The most recent spacecraft tracking and telemetry data were acquired Jan. 17 from the Deep Space Network 70 meter diameter Deep Space Station 63 at Madrid, Spain. The Cassini spacecraft is in an excellent state of health, with the exception of the Cassini Plasma Spectrometer remaining powered off, and the anomalous Radio Frequency Subsystem's Ultrastable Oscillator. (The next Radio Science Occultation experiment, which normally would use the Ultrastable Oscillator, is not until June.) All of Cassini's other subsystems are operating normally. Information on the present position and speed of the Cassini spacecraft may be found on the "Present Position" page at:

Science activities this week involved the Imaging Science Subsystem (ISS) and other Optical Remote Sensing instruments observing Titan throughout the week to monitor cloud activity while the spacecraft coasted toward apoapsis. ISS also observed Saturn to measure lingering atmospheric activity in the northern hemisphere storm. The Ultraviolet Imaging Spectrograph imaged Titan and Saturn in the extreme- and far-ultraviolet parts of the spectrum. The Composite Infrared Spectrometer observed Saturn to measure oxygen compounds (H2O, CO2) in the stratosphere as a function of latitude, while ISS measured the winds. The Magnetometer instrument performed a calibration activity by having the spacecraft execute a roll about its X-axis.

Wednesday, Jan. 11 (DOY 011)

The Realtime Operations team discovered that the Autorad tool was inoperative. Autorad is a Command System tool that assists the Mission Controller and Sequence Implementation Process Lead when uplinking Cassini's Instrument-Expanded Block commands (IEBs) once per sequence. Incident-Surprise-Anomaly report #50976 documents the failure. Troubleshooting today identified a suspected cause.

Thursday, Jan. 12 (DOY 012)

The Orbit Trim Maneuver #306 design and associated trajectories that were released today marked the first operational delivery using the new navigation software called Monte.

The Cassini Science Planning Team participated in a discussion of issues that are slowing down the process of allocating Deep Space Network (DSN) tracking resources to Cassini. Participants included representatives from the JPL Multimission Resource Scheduling Service team, JPL Interplanetary Network Science Policy Office, and Scheduling Subsystem software developers.

The suspected cause of the Autorad failure was confirmed and corrected, and the tool was reinstated for use with the S72 IEB load uplinks.

The Radio Science Subsystem team conducted a DSN Monopulse Calibration on the 34 meter Deep Space Station 55 in Madrid. Monopulse is a ground-antenna fine-pointing system that provides precise control and monitor for Ka-band Radio Science experiments with Cassini.

A status report was published today regarding the problem with Cassini's Ultrastable Oscillator:

Finally, today's news feature on the ecology of Saturn's ring particles appears here:

Friday, Jan. 13 (DOY 013)

The Orbit Trim Maneuver (OTM) #306 for Jan. 15 was built and commands approved this afternoon. They were uplinked this evening over the 34 meter Deep Space Station 65 in Madrid. Also uplinked were commands to test the Ultrastable Oscillator's output on Jan. 20, including turning Cassini's S-band transmitter on, and a command to set Two-Way Non-Coherent mode on for Jan. 22, when Cassini will participate in a special DSN uplink polarization test for the benefit of the New Horizons mission.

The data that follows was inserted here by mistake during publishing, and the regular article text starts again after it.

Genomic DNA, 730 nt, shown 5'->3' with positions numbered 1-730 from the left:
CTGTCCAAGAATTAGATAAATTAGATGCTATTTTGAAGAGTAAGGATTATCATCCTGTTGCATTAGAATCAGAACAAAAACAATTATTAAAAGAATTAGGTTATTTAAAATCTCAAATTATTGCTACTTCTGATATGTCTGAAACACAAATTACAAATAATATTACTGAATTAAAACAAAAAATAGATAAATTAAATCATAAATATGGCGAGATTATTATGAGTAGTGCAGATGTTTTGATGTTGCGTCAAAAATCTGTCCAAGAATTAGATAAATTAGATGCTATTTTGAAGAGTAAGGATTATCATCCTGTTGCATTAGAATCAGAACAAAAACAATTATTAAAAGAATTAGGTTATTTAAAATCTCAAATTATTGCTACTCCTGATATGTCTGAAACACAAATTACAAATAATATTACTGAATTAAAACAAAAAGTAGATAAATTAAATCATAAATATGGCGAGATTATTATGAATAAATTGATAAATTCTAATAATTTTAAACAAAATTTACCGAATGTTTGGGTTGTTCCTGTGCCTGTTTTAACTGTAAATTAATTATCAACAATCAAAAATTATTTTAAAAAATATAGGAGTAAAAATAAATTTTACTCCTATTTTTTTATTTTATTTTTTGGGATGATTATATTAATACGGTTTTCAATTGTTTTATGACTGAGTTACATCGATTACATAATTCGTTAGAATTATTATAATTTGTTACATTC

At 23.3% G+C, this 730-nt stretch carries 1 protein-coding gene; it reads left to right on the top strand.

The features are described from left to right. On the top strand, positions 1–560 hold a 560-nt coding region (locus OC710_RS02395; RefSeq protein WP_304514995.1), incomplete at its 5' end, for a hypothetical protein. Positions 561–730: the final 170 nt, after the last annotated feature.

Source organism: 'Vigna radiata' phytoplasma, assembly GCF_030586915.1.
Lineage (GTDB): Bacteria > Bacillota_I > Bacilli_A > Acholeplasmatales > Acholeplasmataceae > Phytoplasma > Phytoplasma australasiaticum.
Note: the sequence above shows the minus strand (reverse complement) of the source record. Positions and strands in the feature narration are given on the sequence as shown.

Cassini's 2007 image of Iapetus ("The Other Side of Iapetus," or PIA08384) made the Astronomy Picture of the Day today:

Saturday, Jan. 14 (DOY 014)

Seven IEB command loads for Sequence S72 were uplinked using Autorad over Deep Space Station 55 in Madrid. Memory readouts from the spacecraft confirmed proper receipt.

Sunday, Jan. 15 (DOY 015)

The last two IEB command loads for Sequence S72 were uplinked using Autorad over Deep Space Station 55 in Madrid. Memory readouts from the spacecraft confirmed proper receipt.

OTM #306 executed today (the nomenclature "OTM #305" was not used). This was the apoapsis maneuver setting up for the Titan-81 encounter on Jan. 30. The Reaction Control Subsystem (RCS) thrusters began their burn at 11:59 PM PST (Earth-receive time). Telemetry immediately after the maneuver showed a burn duration of 44.125 seconds, giving a delta-V of 0.0498 meters per second. All subsystems reported normal performance after the maneuver.

Monday, Jan. 16 (DOY 016)

Apoapsis passage this morning, at 2.96 million kilometers altitude, marked the start of Cassini's 160th orbit of Saturn. The spacecraft's speed relative to Saturn was approximately 5,240 kilometers per hour at this slowest point in the orbit.

The Attitude and Articulation Control Subsystem executed a Reaction Wheel Bias maneuver. Using thrusters to maintain attitude, keeping Cassini's High-Gain Antenna on Earth-point, the reaction wheel speeds were adjusted to the required values.

If you looked south before dawn today, you'd have seen Saturn in a triangle with the Moon below and the star Spica to the right. The reddish object to the right of the trio was Mars.

Tuesday, Jan. 17 (DOY 017)

The background sequence S72 was approved today; it will be uplinked Jan. 20 and begin executing on Jan. 24. Allocations of Deep Space Network station assignments for Cassini had not been completed prior to sequence approval, so the need for real-time commands to minimize science data loss will be determined after final DSN allocations have been made; these are expected at the end of January.